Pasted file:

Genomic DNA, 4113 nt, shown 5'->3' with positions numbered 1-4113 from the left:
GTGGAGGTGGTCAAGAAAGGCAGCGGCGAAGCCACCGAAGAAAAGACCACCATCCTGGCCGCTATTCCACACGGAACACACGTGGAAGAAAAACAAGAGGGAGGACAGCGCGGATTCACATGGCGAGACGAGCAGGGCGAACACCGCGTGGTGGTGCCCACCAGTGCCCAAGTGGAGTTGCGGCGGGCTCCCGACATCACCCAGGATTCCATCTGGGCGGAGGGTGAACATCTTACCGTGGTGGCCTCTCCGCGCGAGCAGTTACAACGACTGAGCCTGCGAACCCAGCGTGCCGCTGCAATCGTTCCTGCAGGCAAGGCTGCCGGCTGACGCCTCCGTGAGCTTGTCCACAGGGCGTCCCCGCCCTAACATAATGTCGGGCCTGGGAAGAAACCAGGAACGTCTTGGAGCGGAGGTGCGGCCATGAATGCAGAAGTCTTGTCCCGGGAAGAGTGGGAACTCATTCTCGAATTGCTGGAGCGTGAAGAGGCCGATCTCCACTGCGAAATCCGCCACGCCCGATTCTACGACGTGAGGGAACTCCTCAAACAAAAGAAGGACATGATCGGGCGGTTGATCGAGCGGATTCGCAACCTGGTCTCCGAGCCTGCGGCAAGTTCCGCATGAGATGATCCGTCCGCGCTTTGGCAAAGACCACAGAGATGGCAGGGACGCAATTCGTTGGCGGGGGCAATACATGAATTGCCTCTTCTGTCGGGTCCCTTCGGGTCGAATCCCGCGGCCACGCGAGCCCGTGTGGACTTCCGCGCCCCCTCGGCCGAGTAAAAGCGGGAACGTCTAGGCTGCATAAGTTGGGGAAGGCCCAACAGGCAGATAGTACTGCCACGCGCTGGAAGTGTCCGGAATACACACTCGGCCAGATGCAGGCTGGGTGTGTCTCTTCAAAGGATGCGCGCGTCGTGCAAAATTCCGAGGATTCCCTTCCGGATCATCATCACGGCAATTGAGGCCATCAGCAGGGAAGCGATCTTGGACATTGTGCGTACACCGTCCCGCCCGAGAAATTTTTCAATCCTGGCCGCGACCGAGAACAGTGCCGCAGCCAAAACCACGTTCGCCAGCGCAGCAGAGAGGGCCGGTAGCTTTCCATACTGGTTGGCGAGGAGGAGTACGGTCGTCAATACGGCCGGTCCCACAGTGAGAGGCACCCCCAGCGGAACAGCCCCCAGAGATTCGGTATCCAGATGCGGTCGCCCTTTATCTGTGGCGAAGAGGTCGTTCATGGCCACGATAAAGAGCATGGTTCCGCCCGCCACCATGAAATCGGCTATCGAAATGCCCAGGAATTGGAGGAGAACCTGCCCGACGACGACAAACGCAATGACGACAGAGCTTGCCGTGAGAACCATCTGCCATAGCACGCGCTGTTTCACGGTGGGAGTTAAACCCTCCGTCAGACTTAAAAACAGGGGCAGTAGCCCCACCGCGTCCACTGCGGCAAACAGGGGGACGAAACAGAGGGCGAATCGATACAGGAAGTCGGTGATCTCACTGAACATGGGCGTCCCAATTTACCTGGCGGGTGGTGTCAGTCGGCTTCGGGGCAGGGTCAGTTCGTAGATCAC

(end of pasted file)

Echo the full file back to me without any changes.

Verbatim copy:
Genomic DNA, 4113 nt, shown 5'->3' with positions numbered 1-4113 from the left:
GTGGAGGTGGTCAAGAAAGGCAGCGGCGAAGCCACCGAAGAAAAGACCACCATCCTGGCCGCTATTCCACACGGAACACACGTGGAAGAAAAACAAGAGGGAGGACAGCGCGGATTCACATGGCGAGACGAGCAGGGCGAACACCGCGTGGTGGTGCCCACCAGTGCCCAAGTGGAGTTGCGGCGGGCTCCCGACATCACCCAGGATTCCATCTGGGCGGAGGGTGAACATCTTACCGTGGTGGCCTCTCCGCGCGAGCAGTTACAACGACTGAGCCTGCGAACCCAGCGTGCCGCTGCAATCGTTCCTGCAGGCAAGGCTGCCGGCTGACGCCTCCGTGAGCTTGTCCACAGGGCGTCCCCGCCCTAACATAATGTCGGGCCTGGGAAGAAACCAGGAACGTCTTGGAGCGGAGGTGCGGCCATGAATGCAGAAGTCTTGTCCCGGGAAGAGTGGGAACTCATTCTCGAATTGCTGGAGCGTGAAGAGGCCGATCTCCACTGCGAAATCCGCCACGCCCGATTCTACGACGTGAGGGAACTCCTCAAACAAAAGAAGGACATGATCGGGCGGTTGATCGAGCGGATTCGCAACCTGGTCTCCGAGCCTGCGGCAAGTTCCGCATGAGATGATCCGTCCGCGCTTTGGCAAAGACCACAGAGATGGCAGGGACGCAATTCGTTGGCGGGGGCAATACATGAATTGCCTCTTCTGTCGGGTCCCTTCGGGTCGAATCCCGCGGCCACGCGAGCCCGTGTGGACTTCCGCGCCCCCTCGGCCGAGTAAAAGCGGGAACGTCTAGGCTGCATAAGTTGGGGAAGGCCCAACAGGCAGATAGTACTGCCACGCGCTGGAAGTGTCCGGAATACACACTCGGCCAGATGCAGGCTGGGTGTGTCTCTTCAAAGGATGCGCGCGTCGTGCAAAATTCCGAGGATTCCCTTCCGGATCATCATCACGGCAATTGAGGCCATCAGCAGGGAAGCGATCTTGGACATTGTGCGTACACCGTCCCGCCCGAGAAATTTTTCAATCCTGGCCGCGACCGAGAACAGTGCCGCAGCCAAAACCACGTTCGCCAGCGCAGCAGAGAGGGCCGGTAGCTTTCCATACTGGTTGGCGAGGAGGAGTACGGTCGTCAATACGGCCGGTCCCACAGTGAGAGGCACCCCCAGCGGAACAGCCCCCAGAGATTCGGTATCCAGATGCGGTCGCCCTTTATCTGTGGCGAAGAGGTCGTTCATGGCCACGATAAAGAGCATGGTTCCGCCCGCCACCATGAAATCGGCTATCGAAATGCCCAGGAATTGGAGGAGAACCTGCCCGACGACGACAAACGCAATGACGACAGAGCTTGCCGTGAGAACCATCTGCCATAGCACGCGCTGTTTCACGGTGGGAGTTAAACCCTCCGTCAGACTTAAAAACAGGGGCAGTAGCCCCACCGCGTCCACTGCGGCAAACAGGGGGACGAAACAGAGGGCGAATCGATACAGGAAGTCGGTGATCTCACTGAACATGGGCGTCCCAATTTACCTGGCGGGTGGTGTCAGTCGGCTTCGGGGCAGGGTCAGTTCGTAGATCAC